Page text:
The AM Forum Receiver Suite: Post your photos and stories here!

Discussion in 'Amplitude Modulation' started by N6YW, Aug 15, 2016.

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  1. K4KYV

    K4KYV Subscriber QRZ Page

    The front-end, frequency stability, dial accuracy and re-setability and selectivity are excellent, but the receiver is pure crap from the detector onwards. At first I modified the first stages of the audio section and noise limiter in mine and got fairly decent response using an outboard audio amp, but the product detector still produced highly distorted audio. I hadn't realised how good some SSB signals could sound until I added the SE-3. The tiny audio output transformer in the A-4 is about the same thing you would see in a cheap 5-tube AC/DC broadcast receiver. In later models they made some changes at the factory that made the audio even worse. Art Collins must have been a fan of that narrow, pinched, scratchy, tinny distorted audio you hear with most "vintage" SSB transmitters and transceivers made more than just a few years ago. I suspect it was the influence of the "return" of AM to the ham bands and the subsequent advent of ESSB, that finally got the manufactures of ham equipment to pay attention to audio quality.

    All my 75A-4s are in too good shape to use, but if I ever run across a real basket-case A-4 beyond redemption, I plan to use the basic front-end, and work that into a switchable i.f. amplifier with the choice of either mechanical filters or the extra i.f. strip from a R-392 that I have, and feed the output of that into the SE-3.

    I'm supposed to pick up an RCA AR-88 at Dayton. I hope it's repairable if not in working condition, and I'm eager to see how well I like that in comparison to my other receivers.
     
  2. KM1H

    KM1H Ham Member QRZ Page

    Tests that were made in R&D at National said my 75A4 front end was pure junk for any serious use and put truth to the comment "If you want a frequency meter buy a Collins and if you want to hear them buy a National". In those days of 1965 I didnt have much use for Nationals and only old men used them.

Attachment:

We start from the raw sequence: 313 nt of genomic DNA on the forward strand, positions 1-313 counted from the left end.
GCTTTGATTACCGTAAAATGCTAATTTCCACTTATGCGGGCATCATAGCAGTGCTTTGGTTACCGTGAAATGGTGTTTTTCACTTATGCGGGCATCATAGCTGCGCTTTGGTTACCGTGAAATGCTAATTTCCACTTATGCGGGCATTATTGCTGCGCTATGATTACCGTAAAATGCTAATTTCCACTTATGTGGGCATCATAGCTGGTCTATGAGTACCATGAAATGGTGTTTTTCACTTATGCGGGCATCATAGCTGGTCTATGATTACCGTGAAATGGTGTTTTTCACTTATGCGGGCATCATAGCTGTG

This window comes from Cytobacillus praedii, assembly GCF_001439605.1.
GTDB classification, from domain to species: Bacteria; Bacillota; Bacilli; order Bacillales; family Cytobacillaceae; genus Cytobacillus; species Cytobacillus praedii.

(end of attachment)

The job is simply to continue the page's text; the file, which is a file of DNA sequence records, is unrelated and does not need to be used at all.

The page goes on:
Both mixers were changed to 7360's and the deaf 6DC6 RF amp was replaced by a 6GM6 along with some other changes. It was also recapped using the Mylar film caps used in National production since around 1959 and are still fine.

    With headphones and low audio drive it was OK; the only time I used an old Hallicrafters 10" speaker was when I wasnt operating. For the BCB and SW a HQ-129X and another Halli speaker were used.

    OTOH the receivers I use these days have all been audio tweaked for AM without going overboard with changing transformers; good wide range headphones and low drive work fine for me.
     
    AF6LJ likes this.
  3. K4KYV

    K4KYV Subscriber QRZ Page

    I haven't had any problem with my A-4. I can pull signals out of the mud that many others with modern gear say they can't hear. I rarely use it on higher frequencies than 40m though. I think the higher bands are where performance falls off. It does have cross-modulation when I listen to one strong signal and there is another strong signal somewhere else in the band, but an outboard switchable 20 dB attenuator between the antenna and the input terminal on the receiver cures that.

    My 1935-era HRO performed almost as well on 160 thru 20 as the A-4 sensitivity and s/n-wise, but didn't have the stability or dial resetability of the A-4. Stock selectivity wasn't as good, but I rigged up a couple of outboard mechanical filters and with that, I didn't see a tremendous difference between what I could hear with either receiver. The HRO with its two cascaded RF stages suffered from cross-modulation too.
     
    AF6LJ likes this.
  4. K5UJ

    K5UJ Ham Member QRZ Page

    The AR and CR88s at 16 and 10 kc passband are filtered by IF transformers only. The envelope detector can produce some noticeable distortion though, usually when the signal is strong and over modulated.

    You can take an A-3 and switch out the xtal filter and feed the audio out to an external amp. There are articles out there on homebrewing filters for the A-3. One is ER#64 Aug. 1994 by Petrich on p.20. I think that's the one where he writes about building a little LC IF filter. With that you'd avoid the mechanical filter distortion. I've built filters using ceramic filters mostly due to laziness.